Forensic Science Controversies

February 10, 2017 • Volume 27, Issue 6
Are courts relying too much on “junk science”?
By Rachel Kaufman


A technician works at the District of Columbia crime lab. (Getty Images/The Washington Post/Bill O'Leary)
A technician works at the District of Columbia crime lab. Scientists say many forensic techniques, such as bite mark and hair analysis, lack scientific credibility. But prosecutors contend most forensic evidence is reliable and that questioning established methods will make convicting criminals harder. (Getty Images/The Washington Post/Bill O'Leary)

The criminal justice system often relies on forensic evidence to convict or acquit the accused, but some legal experts say many forensic techniques, including bite-mark, ballistic and hair analysis, lack scientific credibility. Even when forensic methods, such as DNA analysis, are scientifically valid, they often have error rates far higher than juries are led to believe. Prosecutors, however, defend forensic methods as reliable and proven by long-standing practice. They worry that if forensics is undermined, convicting criminals will be much harder. Still, both sides agree that the methodology behind many forensic tools can be strengthened by improving the underlying science. In Texas, which was once heavily criticized for weak oversight of forensic practices, a newly reorganized commission is working to improve forensic science in the state. Meanwhile, the FBI is reconsidering its hair-analysis standards following a scandal that triggered a massive post-conviction review of 2,500 cases in which the agency's lab provided sometimes flawed hair-matching evidence.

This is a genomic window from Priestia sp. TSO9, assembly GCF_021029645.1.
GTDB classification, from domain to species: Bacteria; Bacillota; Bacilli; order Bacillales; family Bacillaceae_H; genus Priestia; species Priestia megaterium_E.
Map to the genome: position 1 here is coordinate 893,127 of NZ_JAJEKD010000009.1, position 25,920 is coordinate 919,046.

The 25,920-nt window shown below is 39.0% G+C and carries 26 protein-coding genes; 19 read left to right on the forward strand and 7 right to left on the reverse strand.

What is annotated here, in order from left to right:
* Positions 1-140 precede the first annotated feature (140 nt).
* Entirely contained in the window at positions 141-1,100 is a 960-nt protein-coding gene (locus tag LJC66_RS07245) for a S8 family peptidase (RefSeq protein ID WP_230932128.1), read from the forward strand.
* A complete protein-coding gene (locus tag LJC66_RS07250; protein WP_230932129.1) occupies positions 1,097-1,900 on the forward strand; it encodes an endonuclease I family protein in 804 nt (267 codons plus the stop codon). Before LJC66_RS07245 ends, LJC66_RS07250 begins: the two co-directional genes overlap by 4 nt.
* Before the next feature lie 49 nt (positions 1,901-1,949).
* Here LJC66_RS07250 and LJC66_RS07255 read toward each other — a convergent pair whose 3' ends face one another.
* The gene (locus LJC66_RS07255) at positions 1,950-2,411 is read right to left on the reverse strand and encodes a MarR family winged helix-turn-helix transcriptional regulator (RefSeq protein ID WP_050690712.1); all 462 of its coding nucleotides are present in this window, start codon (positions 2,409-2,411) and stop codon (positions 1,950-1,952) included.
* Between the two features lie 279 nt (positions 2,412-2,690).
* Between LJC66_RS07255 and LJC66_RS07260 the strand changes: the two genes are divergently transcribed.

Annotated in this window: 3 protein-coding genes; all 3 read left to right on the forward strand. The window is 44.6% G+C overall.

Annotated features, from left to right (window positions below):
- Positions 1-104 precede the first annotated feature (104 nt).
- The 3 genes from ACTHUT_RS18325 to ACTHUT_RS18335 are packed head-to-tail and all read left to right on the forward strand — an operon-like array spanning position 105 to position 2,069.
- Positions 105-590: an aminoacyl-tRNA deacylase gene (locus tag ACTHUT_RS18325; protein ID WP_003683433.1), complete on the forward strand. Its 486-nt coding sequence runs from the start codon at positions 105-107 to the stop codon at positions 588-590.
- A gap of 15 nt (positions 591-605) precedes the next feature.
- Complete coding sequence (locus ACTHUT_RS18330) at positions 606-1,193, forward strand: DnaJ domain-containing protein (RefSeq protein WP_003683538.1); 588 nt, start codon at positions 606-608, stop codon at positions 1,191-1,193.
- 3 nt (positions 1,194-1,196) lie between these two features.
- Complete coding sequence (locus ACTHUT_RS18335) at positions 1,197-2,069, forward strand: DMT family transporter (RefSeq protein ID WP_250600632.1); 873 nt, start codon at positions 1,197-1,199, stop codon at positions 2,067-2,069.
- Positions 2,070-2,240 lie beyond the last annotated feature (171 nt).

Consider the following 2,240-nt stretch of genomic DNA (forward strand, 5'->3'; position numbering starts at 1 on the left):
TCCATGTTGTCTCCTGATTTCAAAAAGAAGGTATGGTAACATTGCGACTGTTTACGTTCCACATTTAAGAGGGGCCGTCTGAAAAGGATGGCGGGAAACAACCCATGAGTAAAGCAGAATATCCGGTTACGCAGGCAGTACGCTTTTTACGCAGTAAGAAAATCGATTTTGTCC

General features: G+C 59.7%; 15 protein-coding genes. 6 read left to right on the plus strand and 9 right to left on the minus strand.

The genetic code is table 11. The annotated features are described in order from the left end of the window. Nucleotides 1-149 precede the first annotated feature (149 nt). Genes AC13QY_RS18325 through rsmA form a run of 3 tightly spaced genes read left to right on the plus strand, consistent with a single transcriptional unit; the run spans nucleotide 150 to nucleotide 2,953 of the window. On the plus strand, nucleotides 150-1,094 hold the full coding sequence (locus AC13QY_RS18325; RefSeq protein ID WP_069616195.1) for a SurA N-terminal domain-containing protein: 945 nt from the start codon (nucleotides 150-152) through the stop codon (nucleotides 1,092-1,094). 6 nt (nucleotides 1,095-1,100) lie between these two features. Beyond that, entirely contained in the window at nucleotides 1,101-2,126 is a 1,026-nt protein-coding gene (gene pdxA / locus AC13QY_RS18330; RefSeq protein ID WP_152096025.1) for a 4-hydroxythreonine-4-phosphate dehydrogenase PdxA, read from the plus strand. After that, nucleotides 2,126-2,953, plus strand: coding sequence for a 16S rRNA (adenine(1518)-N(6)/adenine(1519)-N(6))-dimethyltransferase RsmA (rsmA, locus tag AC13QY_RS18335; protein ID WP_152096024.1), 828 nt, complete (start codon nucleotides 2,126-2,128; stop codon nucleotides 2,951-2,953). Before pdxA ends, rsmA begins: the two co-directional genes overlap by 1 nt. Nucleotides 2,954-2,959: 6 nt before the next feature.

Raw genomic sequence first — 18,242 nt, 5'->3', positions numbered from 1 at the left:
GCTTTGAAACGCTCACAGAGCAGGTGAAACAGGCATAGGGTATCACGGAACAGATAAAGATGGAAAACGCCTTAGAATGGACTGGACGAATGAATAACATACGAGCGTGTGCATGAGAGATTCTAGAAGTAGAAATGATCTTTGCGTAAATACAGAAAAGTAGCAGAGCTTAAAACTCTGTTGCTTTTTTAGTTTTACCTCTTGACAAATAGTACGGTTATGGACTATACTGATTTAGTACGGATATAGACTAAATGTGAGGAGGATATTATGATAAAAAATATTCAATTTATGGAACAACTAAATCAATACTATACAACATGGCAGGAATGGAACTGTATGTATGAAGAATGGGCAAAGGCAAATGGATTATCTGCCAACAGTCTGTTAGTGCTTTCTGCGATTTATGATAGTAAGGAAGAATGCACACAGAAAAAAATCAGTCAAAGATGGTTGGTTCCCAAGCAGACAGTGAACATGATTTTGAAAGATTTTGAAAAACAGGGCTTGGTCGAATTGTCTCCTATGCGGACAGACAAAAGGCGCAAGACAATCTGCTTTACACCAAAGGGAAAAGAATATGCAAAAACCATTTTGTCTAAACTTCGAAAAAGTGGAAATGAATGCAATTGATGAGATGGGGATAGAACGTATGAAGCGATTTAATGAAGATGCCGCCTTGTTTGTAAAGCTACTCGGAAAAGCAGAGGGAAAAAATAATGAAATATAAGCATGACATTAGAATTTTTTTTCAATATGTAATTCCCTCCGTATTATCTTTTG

ISSUE TRACKER for Related Reports
May 27, 2022  Crime in America
Feb. 10, 2017  Forensic Science Controversies
Feb. 05, 2016  Restorative Justice
Jan. 30, 2015  Central American Gangs
Aug. 29, 2014  Transnational Crime
Aug. 09, 2013  Sexual Assault in the Military
Oct. 26, 2012  Mexico's Future
Apr. 20, 2012  Criminal Records and Employment
Apr. 19, 2011  Honor Killings
Sep. 2010  Crime in Latin America
Jul. 16, 2010  Gangs in the U.S.
Jul. 17, 2009  Examining Forensics
Apr. 17, 2009  Wrongful Convictions Updated
Feb. 08, 2008  Fighting Crime
Oct. 11, 2002  Corporate Crime
Apr. 04, 1997  Declining Crime Rates
Dec. 10, 1982  Arson: America's Most Costly Crime
May 07, 1982  Helping Victims of Crime
Mar. 13, 1981  Violent Crime's Return to Prominence
Jul. 15, 1977  Crime Reduction: Reality or Illusion
Jan. 19, 1972  Crime of Rape
Jan. 22, 1969  Street Crime in America
Jan. 17, 1968  Burglary Prevention
Sep. 22, 1965  Compensation for Victims of Crime
Feb. 17, 1965  Criminal Justice and Crime Control
Oct. 18, 1961  Control of City Crime
Jun. 20, 1929  Crime and the Courts
Biology and Life Sciences
Crime and Law Enforcement
Criminal Law Procedure and Due Process
Federal Courts
Science and Politics
Sentencing and Corrections